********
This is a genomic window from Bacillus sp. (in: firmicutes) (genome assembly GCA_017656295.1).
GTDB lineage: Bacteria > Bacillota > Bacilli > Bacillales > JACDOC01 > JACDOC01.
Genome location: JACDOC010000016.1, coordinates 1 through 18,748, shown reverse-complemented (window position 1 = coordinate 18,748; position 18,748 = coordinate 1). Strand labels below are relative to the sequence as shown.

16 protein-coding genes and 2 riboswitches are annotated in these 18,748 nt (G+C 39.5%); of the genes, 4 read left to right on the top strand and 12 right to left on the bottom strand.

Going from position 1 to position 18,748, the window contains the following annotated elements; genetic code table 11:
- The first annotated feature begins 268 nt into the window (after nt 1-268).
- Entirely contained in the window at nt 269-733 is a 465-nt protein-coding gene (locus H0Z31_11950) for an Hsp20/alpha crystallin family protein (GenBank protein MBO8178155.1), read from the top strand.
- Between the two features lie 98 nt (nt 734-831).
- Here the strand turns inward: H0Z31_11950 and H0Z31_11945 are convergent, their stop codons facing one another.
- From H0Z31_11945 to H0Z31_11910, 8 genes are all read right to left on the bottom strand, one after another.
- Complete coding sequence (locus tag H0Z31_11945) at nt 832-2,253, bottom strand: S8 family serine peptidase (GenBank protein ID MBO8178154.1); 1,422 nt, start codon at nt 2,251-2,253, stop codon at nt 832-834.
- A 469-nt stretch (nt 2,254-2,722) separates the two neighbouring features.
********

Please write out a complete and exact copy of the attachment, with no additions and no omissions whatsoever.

This is a genomic window from Bacillus sp. (in: firmicutes) (genome assembly GCA_017656295.1).
GTDB lineage: Bacteria > Bacillota > Bacilli > Bacillales > JACDOC01 > JACDOC01.
Genome location: JACDOC010000016.1, coordinates 1 through 18,748, shown reverse-complemented (window position 1 = coordinate 18,748; position 18,748 = coordinate 1). Strand labels below are relative to the sequence as shown.

16 protein-coding genes and 2 riboswitches are annotated in these 18,748 nt (G+C 39.5%); of the genes, 4 read left to right on the top strand and 12 right to left on the bottom strand.

Going from position 1 to position 18,748, the window contains the following annotated elements; genetic code table 11:
- The first annotated feature begins 268 nt into the window (after nt 1-268).
- Entirely contained in the window at nt 269-733 is a 465-nt protein-coding gene (locus H0Z31_11950) for an Hsp20/alpha crystallin family protein (GenBank protein MBO8178155.1), read from the top strand.
- Between the two features lie 98 nt (nt 734-831).
- Here the strand turns inward: H0Z31_11950 and H0Z31_11945 are convergent, their stop codons facing one another.
- From H0Z31_11945 to H0Z31_11910, 8 genes are all read right to left on the bottom strand, one after another.
- Complete coding sequence (locus tag H0Z31_11945) at nt 832-2,253, bottom strand: S8 family serine peptidase (GenBank protein ID MBO8178154.1); 1,422 nt, start codon at nt 2,251-2,253, stop codon at nt 832-834.
- A 469-nt stretch (nt 2,254-2,722) separates the two neighbouring features.